“HSBC Swiss leaks: Labour’s Ed Balls blasts George Osborne for tax avoidance ‘total failure’” (International Business Times)
“Too Big To Jail: George Osborne helped HSBC avoid US criminal charges for money laundering” (Business Insider U.K.)
“A British snub of the E.U. investigation into the Panama Papers is short-sighted” (Guardian)
Not only that, but HSBC was heavily implicated in corruption revealed by the Panama Papers, when Ed Balls was Labour’s shadow chancellor. The mention of former chancellor George Osborne (2010–16) in the headlines is especially relevant, as he was among senior Tories who received funding from HSBC executives.
The donations appear to break the bank’s anti-corruption code. Osborne was further criticised for personally intervening with U.S. authorities to dampen the fine for money laundering for terrorists and drug cartels. Despite the intervention, HSBC still received a record fine.
In fact, the revolving door has spun constantly between the U.K. government and HSBC since 2010. Despite her connections to the money laundering crimes while serving as a director at HSBC, Rona Fairhead was appointed to chair the BBC Trust. Former HSBC Chairman Stephen Green was made a government minister for trade. Lord Rose, another businessman made a peer by the Conservatives, is also an HSBC advisor. And a further link can be made via the Swiss tax evasion scandal, in which it was widely reported that in 2015 the Conservatives received £5 million from financial elites caught up in tax avoidance schemes, including another former party treasurer and hedge fund manager, Lord Fink.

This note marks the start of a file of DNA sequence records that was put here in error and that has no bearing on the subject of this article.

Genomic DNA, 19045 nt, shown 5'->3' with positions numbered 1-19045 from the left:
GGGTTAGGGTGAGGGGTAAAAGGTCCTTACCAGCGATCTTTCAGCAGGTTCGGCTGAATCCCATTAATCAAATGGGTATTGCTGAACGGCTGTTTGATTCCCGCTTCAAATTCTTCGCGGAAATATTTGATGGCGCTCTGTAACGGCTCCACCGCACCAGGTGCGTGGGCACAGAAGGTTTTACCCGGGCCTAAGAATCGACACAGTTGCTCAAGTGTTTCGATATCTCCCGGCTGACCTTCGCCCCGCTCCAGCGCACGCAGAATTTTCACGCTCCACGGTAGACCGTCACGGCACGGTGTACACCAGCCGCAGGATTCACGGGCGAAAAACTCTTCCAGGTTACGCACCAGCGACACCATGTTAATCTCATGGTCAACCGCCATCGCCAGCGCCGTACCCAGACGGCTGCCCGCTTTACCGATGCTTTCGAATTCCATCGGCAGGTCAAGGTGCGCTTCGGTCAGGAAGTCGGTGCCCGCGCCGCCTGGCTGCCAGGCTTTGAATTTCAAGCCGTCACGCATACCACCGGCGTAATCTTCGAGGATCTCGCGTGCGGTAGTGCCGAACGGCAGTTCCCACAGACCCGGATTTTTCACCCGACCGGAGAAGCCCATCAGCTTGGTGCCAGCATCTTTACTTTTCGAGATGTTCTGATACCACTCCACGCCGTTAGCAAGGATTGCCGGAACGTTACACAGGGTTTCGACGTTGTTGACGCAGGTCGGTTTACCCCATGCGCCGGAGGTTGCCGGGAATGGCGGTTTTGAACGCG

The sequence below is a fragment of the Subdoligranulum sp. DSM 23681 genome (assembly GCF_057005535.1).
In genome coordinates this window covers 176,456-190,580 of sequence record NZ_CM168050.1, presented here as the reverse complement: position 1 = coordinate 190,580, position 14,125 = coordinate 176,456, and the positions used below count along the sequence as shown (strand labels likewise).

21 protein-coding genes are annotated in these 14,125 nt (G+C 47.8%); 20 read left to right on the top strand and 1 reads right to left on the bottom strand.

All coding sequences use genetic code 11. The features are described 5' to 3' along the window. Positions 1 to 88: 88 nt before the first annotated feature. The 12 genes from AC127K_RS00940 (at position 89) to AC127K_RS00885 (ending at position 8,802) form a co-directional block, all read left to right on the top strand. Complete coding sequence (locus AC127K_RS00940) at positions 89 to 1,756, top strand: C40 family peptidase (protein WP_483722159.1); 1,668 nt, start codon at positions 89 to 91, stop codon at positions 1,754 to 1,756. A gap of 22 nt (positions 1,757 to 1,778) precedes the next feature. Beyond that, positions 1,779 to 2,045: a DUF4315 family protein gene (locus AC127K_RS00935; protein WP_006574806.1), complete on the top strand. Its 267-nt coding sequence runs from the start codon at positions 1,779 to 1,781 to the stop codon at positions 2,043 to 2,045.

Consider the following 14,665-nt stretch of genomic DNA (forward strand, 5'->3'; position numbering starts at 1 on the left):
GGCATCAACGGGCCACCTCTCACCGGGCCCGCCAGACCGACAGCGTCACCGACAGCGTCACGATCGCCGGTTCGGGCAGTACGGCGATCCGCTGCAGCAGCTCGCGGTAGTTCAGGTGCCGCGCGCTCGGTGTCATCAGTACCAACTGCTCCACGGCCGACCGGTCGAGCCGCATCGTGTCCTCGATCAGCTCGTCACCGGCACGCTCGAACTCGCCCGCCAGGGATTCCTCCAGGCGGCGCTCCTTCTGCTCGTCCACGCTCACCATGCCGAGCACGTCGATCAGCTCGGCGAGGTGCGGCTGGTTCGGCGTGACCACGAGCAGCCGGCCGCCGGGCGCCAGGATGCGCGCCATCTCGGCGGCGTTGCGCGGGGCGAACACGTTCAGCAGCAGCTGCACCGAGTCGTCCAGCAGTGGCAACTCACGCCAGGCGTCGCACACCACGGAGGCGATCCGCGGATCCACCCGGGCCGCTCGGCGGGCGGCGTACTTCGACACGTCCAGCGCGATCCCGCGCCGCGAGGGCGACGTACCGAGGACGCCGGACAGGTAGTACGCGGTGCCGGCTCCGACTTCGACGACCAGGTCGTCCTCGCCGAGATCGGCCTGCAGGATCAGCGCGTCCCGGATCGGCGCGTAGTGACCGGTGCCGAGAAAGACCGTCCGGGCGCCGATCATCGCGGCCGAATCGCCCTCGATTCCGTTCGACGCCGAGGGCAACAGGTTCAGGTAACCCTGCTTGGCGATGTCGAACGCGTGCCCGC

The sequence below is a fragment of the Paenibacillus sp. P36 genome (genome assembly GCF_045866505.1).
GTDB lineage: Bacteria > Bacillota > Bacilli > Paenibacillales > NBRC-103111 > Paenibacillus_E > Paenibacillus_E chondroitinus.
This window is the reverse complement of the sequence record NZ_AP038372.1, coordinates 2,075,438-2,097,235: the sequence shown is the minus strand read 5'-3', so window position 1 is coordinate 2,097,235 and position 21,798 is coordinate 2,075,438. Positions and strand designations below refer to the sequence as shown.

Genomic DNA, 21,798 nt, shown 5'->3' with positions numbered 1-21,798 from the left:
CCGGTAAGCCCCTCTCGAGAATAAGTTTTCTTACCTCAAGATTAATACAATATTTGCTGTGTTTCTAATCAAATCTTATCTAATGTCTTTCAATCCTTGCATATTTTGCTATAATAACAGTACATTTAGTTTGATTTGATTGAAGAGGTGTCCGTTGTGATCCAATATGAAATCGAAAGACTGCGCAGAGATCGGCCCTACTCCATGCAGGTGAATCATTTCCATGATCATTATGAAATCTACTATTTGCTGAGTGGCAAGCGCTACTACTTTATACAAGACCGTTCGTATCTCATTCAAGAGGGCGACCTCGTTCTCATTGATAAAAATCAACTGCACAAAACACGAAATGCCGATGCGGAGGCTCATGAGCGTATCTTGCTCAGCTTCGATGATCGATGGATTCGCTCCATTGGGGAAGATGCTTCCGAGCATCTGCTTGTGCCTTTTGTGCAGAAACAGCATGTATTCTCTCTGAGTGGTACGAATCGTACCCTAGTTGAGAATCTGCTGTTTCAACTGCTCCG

Heads Must Roll
It is essential to recognize that the pivotal player in this story is Michael Spencer, one of the rare senior Tories who has not been made a lord. Consider the levels of favor he has bought by donating to and fundraising for the government. As Occupy.com reported last month, further claims have showed that the British state was complicit in LIBOR rigging and that Spencer’s firm ICAP was a “lynchpin” in the biggest ever rigging scandal.
Spencer was never investigated formally for his role leading the company in this matter.
Looking at the City of London as a whole, it’s easy to focus on some rotten apples, especially those with the most noxious allegations flying round them. Yet on a monumental scale, particularly since the financial crash, the City has been bankrolling the Tories with with ever fatter sums. Calls are now growing to undertake serious investigation and determine whether that money enabled specific examples of fraud, mis-selling, rigging, tax evasion and other crimes and malpractices with global consequences.
The dirty money revelations also tie to the ongoing case of Tory election fraud, suggesting something extremely toxic has been brewing in Britain’s political system. On one side, you have a political party backed to the hilt by billionaire bankers and the City, bending or outright breaking the rules to support the party that does their bidding. On the other, this story suggests a Conservative political party so flush with cash that when it comes to elections, it can throw more money than it is allowed to rig the outcome.